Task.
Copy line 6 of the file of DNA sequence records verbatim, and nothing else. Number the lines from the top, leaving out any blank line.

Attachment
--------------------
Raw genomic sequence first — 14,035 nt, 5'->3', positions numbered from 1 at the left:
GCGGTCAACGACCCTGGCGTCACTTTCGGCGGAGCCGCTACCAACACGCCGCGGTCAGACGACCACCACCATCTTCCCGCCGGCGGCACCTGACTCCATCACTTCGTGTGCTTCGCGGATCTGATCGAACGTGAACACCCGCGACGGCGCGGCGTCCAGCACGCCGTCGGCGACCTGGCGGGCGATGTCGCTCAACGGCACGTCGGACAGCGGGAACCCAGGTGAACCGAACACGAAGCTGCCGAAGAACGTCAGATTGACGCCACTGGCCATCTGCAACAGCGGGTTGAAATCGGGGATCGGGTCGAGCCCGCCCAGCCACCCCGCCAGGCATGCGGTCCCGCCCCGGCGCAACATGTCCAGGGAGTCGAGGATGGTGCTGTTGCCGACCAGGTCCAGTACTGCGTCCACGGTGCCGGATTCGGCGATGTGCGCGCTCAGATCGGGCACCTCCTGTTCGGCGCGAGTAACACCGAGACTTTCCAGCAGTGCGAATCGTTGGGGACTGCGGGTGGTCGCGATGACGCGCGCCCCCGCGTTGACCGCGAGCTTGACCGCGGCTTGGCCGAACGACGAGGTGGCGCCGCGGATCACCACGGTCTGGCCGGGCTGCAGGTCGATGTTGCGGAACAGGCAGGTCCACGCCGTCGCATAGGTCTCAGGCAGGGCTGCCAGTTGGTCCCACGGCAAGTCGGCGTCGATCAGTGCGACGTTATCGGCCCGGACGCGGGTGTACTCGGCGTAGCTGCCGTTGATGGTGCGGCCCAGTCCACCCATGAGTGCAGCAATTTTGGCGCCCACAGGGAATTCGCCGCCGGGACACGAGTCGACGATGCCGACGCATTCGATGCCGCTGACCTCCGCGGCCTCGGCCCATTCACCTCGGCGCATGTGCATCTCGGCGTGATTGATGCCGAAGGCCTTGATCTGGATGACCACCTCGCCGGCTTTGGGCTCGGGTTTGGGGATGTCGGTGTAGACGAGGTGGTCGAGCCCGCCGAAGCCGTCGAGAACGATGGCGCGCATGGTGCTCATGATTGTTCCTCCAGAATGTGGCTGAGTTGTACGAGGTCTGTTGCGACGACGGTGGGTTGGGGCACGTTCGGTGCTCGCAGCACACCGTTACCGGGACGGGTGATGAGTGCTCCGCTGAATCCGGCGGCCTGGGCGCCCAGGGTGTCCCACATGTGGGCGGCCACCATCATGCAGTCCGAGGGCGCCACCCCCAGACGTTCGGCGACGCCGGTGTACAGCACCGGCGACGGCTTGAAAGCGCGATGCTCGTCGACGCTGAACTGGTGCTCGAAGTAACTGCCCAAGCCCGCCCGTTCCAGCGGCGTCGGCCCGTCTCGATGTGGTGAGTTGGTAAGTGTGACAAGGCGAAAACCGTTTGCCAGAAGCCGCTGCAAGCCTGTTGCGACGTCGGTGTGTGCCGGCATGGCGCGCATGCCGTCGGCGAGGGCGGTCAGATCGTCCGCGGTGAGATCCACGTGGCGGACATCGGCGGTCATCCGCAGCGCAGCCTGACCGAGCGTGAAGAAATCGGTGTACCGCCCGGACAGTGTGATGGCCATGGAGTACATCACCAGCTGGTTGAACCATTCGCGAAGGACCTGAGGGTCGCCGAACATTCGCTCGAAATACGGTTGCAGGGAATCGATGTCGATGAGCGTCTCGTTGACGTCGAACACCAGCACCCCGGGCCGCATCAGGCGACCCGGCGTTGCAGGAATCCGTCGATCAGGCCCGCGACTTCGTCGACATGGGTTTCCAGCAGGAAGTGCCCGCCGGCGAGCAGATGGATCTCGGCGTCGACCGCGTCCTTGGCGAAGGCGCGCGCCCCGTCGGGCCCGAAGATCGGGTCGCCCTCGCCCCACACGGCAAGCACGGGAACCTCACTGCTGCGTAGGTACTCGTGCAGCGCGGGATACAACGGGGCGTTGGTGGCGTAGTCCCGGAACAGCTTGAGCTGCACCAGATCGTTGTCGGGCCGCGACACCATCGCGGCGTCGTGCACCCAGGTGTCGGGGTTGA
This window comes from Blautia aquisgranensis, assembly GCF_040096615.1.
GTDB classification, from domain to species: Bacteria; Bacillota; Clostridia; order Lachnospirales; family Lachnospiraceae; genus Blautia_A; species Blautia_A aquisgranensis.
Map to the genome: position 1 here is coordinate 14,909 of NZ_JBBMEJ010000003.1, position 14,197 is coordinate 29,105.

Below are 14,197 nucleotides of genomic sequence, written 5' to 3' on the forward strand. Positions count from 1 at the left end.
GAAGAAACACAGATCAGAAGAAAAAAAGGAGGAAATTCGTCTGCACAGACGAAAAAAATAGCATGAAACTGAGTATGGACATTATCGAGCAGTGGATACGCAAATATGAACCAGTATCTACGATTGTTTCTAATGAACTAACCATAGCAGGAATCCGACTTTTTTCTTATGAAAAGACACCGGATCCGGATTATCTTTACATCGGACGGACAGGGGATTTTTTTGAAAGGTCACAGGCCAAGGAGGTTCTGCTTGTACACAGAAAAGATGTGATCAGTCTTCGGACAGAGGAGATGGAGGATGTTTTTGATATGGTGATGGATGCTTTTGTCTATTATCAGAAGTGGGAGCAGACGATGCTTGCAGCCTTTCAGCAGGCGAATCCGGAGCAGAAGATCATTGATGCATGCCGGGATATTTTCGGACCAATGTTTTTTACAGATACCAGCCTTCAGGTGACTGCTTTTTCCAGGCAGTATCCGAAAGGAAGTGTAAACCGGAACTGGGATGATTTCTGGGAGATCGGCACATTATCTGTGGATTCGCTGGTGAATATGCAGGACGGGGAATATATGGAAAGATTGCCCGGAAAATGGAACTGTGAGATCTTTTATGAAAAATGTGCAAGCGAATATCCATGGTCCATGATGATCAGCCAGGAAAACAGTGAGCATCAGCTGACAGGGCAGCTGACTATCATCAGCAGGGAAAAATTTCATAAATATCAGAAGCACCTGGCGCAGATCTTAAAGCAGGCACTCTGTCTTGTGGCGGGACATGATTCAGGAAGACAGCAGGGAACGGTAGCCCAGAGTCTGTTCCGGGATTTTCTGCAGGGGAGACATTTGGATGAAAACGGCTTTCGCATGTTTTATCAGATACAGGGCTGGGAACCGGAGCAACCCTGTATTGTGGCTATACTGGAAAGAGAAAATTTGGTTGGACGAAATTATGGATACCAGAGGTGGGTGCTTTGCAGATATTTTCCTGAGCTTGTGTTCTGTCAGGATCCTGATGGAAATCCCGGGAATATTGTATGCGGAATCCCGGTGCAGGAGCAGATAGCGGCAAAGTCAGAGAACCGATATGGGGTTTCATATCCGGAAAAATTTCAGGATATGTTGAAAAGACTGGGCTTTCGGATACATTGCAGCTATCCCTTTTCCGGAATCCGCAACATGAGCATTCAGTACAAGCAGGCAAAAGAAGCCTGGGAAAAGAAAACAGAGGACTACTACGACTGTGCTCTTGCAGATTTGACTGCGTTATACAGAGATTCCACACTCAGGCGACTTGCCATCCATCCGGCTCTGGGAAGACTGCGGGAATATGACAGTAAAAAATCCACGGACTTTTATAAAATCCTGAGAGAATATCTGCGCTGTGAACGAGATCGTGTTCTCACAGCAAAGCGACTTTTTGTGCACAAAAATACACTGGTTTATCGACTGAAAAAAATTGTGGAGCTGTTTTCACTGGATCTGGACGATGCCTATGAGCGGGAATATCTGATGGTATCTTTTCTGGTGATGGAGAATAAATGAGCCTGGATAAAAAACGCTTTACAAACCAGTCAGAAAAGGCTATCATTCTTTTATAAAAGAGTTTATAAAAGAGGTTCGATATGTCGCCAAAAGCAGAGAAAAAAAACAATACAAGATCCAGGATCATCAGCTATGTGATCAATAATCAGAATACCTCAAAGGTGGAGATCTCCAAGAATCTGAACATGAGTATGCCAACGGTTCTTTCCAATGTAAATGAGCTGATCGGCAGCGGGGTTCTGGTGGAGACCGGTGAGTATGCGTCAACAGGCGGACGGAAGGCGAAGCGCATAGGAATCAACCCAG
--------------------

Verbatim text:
Below are 14,197 nucleotides of genomic sequence, written 5' to 3' on the forward strand. Positions count from 1 at the left end.